The heroes of the Greeks were an intricate part of society. After the gods and demi-gods of Greece, the heroes were extremely revered by the people. One hero in particular has distinguished himself from the rest through his quest and adventures — Odysseus. He displays the necessary qualities to be honored as a hero, but also has distinguishing traits that set him apart from the rest. In order to describe the traits that contrast Odysseus from the customary Greek hero, it is first necessary to define what a hero was in those days and then to illustrate the similarities Odysseus shared with them.
According to mythology and legend, a hero is defined as a man or a woman, often of divine ancestry, who is gifted with great courage and strength, celebrated for his or her bold exploits, and favored by the gods. Some heroes that have been helped or favored by the gods are Agamemnon, Achilles, Heracles, Theseus, Jason, and of course, Odysseus. .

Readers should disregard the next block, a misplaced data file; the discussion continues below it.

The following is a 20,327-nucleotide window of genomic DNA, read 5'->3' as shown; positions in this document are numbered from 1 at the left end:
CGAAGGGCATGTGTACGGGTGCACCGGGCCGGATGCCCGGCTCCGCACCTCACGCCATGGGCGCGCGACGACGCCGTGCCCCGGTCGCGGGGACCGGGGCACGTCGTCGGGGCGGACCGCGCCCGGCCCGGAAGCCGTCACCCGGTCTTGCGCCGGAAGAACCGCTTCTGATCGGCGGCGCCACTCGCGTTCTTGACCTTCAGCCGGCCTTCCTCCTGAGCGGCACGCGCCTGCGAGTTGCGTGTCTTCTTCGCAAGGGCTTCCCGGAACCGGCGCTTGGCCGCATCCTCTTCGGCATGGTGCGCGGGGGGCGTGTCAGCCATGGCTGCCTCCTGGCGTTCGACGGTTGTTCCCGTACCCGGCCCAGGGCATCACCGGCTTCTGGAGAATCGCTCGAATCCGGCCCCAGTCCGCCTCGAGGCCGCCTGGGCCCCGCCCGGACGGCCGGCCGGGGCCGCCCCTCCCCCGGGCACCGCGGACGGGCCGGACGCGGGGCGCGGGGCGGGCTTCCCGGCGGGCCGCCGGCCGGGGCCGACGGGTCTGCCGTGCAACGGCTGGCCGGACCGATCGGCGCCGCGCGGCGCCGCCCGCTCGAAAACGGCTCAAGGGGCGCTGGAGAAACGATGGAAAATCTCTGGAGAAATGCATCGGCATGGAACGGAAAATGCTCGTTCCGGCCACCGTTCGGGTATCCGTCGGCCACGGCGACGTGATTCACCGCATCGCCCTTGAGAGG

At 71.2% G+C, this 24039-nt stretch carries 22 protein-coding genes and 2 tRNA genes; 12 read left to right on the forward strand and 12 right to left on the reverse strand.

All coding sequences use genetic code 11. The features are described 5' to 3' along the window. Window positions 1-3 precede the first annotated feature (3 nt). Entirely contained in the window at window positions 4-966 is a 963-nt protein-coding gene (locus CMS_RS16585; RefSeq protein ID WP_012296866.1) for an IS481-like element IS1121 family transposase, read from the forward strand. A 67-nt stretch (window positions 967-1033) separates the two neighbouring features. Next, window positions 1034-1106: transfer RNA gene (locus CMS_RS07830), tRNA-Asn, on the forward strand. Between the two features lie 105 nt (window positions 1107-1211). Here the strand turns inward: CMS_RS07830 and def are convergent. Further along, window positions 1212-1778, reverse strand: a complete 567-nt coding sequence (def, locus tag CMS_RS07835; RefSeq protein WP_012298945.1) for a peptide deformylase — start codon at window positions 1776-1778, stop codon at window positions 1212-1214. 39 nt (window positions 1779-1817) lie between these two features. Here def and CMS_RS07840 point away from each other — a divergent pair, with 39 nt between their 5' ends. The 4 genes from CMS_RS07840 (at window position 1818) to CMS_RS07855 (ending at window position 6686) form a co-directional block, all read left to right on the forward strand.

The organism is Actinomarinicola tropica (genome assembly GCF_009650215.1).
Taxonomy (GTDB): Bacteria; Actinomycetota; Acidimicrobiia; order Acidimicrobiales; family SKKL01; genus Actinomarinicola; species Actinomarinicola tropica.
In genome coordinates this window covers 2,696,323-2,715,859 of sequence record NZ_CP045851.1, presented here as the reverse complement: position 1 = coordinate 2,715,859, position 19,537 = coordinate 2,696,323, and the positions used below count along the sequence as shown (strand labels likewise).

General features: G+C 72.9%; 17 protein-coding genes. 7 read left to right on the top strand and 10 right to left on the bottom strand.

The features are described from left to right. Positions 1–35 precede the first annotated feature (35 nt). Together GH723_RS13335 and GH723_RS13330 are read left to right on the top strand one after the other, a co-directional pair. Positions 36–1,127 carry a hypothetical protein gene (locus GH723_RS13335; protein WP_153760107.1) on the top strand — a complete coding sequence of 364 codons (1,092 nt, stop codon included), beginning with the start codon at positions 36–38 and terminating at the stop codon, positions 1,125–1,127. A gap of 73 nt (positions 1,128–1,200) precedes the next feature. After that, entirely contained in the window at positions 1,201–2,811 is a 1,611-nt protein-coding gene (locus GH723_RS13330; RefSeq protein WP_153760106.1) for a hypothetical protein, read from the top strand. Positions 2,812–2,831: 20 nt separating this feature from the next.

Like all of these heroes, Odysseus was in favor of most of the gods. In fact, all of the Olympian gods aimed to help him, except Poseidon. It is also important to note, however, that despite being favored by most gods, the hero almost always came into conflict with at least one of the gods during his or her quest. The hero would often do something characteristically selfish, and swiftly anger one of the gods. Odysseus” major conflict was with the god Poseidon. He blinded the god’s Cyclops son Polyphemus and boasted, “If anybody asks who robbed you of your eye, you may tell him that it was Odysseus the sacker of cities, the son of Laertes, King of Ithaca!” (Green, p. 314-315) And so, with that foolish announcement, Odysseus brought upon himself a curse from Poseidon, who was avenging his son’s blindness. This curse would prove to be costly, as it would be the cause of the extension of Odysseus” journey by another ten years and of the evils he experienced on his way home.